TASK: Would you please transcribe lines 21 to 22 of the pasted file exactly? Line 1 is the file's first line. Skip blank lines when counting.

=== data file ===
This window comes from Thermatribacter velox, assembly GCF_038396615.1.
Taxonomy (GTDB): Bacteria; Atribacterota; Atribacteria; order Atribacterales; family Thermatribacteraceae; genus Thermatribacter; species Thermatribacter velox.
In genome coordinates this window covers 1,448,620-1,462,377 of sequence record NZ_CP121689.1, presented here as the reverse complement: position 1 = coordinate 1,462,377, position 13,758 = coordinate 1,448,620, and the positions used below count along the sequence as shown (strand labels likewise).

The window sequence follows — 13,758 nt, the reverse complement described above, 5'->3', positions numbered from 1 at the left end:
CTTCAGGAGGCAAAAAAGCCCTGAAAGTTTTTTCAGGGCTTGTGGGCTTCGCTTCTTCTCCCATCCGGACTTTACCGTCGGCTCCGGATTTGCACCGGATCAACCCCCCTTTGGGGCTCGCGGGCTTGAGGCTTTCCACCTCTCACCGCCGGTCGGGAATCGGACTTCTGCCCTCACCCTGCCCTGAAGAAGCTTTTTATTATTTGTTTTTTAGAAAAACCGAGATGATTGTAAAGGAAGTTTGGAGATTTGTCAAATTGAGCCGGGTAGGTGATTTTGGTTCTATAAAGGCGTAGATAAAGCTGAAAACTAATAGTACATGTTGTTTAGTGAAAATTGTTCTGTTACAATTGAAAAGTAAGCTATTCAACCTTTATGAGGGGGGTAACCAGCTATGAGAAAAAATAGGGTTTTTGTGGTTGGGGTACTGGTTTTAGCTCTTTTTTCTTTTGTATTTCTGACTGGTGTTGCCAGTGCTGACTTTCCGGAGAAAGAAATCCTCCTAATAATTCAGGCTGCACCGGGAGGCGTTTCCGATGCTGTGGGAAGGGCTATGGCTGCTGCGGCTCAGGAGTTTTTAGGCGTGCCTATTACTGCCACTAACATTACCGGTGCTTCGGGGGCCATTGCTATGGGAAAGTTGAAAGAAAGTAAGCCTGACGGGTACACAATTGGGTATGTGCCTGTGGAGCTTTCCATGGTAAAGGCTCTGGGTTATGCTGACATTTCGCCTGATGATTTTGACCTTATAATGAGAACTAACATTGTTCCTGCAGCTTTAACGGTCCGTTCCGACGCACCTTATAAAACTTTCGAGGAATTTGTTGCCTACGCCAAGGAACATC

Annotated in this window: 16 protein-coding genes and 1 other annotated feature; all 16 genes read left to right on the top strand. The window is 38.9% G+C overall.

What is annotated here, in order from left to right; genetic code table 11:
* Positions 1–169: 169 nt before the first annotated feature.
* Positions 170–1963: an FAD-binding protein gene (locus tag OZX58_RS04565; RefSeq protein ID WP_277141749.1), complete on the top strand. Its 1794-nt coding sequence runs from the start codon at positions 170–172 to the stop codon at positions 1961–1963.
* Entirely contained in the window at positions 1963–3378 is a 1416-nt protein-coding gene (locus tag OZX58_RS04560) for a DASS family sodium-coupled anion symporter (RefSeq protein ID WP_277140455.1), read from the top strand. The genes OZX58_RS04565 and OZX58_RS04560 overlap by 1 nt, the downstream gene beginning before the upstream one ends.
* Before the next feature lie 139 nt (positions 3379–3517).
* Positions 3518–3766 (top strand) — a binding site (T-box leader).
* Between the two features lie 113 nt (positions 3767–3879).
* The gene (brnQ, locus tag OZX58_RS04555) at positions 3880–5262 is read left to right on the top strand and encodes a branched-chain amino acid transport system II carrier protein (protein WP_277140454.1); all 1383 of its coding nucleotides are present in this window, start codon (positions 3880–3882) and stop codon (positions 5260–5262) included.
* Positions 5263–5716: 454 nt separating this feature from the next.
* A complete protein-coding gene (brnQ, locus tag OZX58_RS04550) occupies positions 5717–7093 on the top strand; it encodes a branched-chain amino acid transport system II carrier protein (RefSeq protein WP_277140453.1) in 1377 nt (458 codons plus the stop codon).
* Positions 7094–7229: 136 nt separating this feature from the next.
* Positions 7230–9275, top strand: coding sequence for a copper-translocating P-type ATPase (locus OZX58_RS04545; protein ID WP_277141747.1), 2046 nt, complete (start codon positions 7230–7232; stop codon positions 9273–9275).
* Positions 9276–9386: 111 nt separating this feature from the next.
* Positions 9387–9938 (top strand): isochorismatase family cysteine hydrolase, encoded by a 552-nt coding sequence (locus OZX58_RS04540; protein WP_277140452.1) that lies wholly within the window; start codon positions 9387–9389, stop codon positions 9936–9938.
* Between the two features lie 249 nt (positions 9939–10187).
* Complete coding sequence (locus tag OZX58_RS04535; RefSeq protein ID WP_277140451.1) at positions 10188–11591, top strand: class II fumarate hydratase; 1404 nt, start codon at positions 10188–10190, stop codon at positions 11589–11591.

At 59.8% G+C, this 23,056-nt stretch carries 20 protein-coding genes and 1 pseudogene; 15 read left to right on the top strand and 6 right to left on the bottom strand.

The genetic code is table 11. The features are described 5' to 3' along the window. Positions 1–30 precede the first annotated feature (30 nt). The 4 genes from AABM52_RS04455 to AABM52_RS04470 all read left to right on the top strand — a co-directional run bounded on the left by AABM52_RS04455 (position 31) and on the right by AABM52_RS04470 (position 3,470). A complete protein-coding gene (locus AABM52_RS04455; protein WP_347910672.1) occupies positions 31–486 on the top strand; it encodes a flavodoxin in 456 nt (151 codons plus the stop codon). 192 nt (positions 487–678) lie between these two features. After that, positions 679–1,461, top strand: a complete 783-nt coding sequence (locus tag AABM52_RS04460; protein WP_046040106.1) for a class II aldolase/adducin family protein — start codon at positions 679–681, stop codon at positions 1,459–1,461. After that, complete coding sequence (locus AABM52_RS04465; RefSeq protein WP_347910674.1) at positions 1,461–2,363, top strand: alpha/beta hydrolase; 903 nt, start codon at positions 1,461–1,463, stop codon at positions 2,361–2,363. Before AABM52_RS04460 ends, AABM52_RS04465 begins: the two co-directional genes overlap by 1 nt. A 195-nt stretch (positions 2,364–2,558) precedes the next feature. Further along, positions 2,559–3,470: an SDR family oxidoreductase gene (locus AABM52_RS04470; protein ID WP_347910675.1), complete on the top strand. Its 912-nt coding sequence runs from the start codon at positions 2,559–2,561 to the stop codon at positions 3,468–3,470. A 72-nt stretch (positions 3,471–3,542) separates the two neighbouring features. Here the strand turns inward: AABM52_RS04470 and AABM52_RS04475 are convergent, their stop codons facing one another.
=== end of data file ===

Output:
* Between the two features lie 249 nt (positions 9939–10187).
* Complete coding sequence (locus tag OZX58_RS04535; RefSeq protein ID WP_277140451.1) at positions 10188–11591, top strand: class II fumarate hydratase; 1404 nt, start codon at positions 10188–10190, stop codon at positions 11589–11591.